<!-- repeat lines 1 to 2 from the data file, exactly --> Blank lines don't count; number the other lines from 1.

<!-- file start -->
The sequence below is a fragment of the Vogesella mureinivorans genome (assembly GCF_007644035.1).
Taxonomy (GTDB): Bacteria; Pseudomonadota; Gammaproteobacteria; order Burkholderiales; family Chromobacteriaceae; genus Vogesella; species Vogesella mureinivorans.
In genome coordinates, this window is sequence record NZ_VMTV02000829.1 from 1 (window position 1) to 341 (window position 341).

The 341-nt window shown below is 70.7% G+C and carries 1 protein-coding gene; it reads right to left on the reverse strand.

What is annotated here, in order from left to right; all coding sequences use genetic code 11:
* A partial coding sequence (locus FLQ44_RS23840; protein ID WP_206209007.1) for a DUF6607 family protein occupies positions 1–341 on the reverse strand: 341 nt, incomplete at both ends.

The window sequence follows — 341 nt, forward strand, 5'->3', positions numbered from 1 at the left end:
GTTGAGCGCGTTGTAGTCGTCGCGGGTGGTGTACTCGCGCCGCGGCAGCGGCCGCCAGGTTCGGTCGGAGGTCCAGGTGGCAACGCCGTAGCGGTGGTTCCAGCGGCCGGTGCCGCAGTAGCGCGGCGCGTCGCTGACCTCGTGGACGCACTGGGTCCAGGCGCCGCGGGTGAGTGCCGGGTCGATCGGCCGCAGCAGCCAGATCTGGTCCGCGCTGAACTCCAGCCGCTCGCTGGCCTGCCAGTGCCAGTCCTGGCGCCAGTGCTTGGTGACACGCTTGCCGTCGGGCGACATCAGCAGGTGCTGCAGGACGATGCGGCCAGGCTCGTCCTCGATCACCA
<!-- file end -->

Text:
The sequence below is a fragment of the Vogesella mureinivorans genome (assembly GCF_007644035.1).
Taxonomy (GTDB): Bacteria; Pseudomonadota; Gammaproteobacteria; order Burkholderiales; family Chromobacteriaceae; genus Vogesella; species Vogesella mureinivorans.